Stand Weekly Roll Call: Session Week #1

Current Events & News, High School Success, Legislation | 01/17/2020

Virginia Barry
Policy & Government Affairs Manager, Stand for Children Washington

Welcome to the 2020 legislative session! Below is our first weekly Roll Call newsletter, which we will publish every Friday throughout session to give you the latest updates on what’s happening in education policy in Olympia.

If you'd like to receive the Roll Call in your inbox every Friday, sign up here.

And we’re off! The 2020 legislative session kicked off Monday, January 13, and even snow in Olympia and across Western Washington couldn’t stop lawmakers from charging through public hearings and work sessions during this productive first week. Here’s a recap from the Capitol and a look ahead to all things education next week.

First, we were excited to see Senator Mark Mullet and Representative Monica Stonier introduce SB 6480 / HB 2699, a bill that would improve counseling services for students, one of our 2020 legislative priorities. SB 6480 and HB 2699 help ensure students receive the support they need by (1) protecting funding so that money designated for counselors is actually being used to put counselors in schools, and (2) requiring districts to adopt the nationally recommended comprehensive school counseling program that ensures counselors can spend at least 80% of their time directly supporting students on their path to academic and personal success.

Our second priority, removing financial barriers to dual credit enrollment, received some airtime in committee this week. On Tuesday, the House Education committee tackled the challenge of funding dual credit programs with a work session that included presentations from K-12 and higher education. Superintendent Reykdal noted that Washington state families are currently paying roughly $58 million per year in dual credit costs – that includes fees for Advanced Placement and International Baccalaureate tests, College in the High School tuition, and Running Start costs such as books and other fees. OSPI put out a detailed report outlining these costs in November. The superintendent argued that dual credit students are still basic education students, and therefore should not be financially penalized for taking advanced courses. For those interested in the full debate, TVW has the video recording.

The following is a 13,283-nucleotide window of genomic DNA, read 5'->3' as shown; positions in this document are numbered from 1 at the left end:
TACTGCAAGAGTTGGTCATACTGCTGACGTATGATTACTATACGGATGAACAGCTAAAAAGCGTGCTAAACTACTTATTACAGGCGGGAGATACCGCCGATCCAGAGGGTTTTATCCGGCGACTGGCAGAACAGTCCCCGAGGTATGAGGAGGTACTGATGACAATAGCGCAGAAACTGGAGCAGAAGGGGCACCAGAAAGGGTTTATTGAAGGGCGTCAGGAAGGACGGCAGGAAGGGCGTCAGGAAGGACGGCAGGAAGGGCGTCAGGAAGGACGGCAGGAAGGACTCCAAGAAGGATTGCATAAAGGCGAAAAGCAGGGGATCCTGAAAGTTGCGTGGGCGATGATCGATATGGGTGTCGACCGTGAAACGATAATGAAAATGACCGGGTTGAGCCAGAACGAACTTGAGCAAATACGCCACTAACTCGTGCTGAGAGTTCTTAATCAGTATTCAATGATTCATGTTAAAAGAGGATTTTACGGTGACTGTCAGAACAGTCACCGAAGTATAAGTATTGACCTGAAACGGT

After the work session, Stand testified in favor of HB 1164, a bill requested by OSPI that we also supported during the 2019 legislative session. HB 1164 would add additional funding for low-income students enrolled in College in the High School courses and loosen requirements for Academic Acceleration Incentive Program grants so that districts could receive funding for more than one year. We also signed in to support HB 1459 to establish a summer Running Start pilot program on three campuses.

On the Senate side, several equity-focused bills were heard in public hearing this week. We supported a bill to put restrictions on collecting students’ immigration status (SB 5834), along with SB 6066, Senator Hasegawa’s bill encouraging districts to incorporate ethnic studies materials into their K-6 curriculum, and SB 6191, which would add questions on adverse child experiences, which research shows affects educational attainment, to the Healthy Youth Survey.

Looking ahead to next week, we’re excited to see that the committee schedule includes public hearings on bills covering a number of critical topics, including early learning, special education funding, school counseling services, local effort assistance for districts, and college in the high school

Stay tuned for more, and if you haven’t yet, don’t forget to make your Pledge to Act in support of students for our statewide Day of Action on January 29th!

Until next week,


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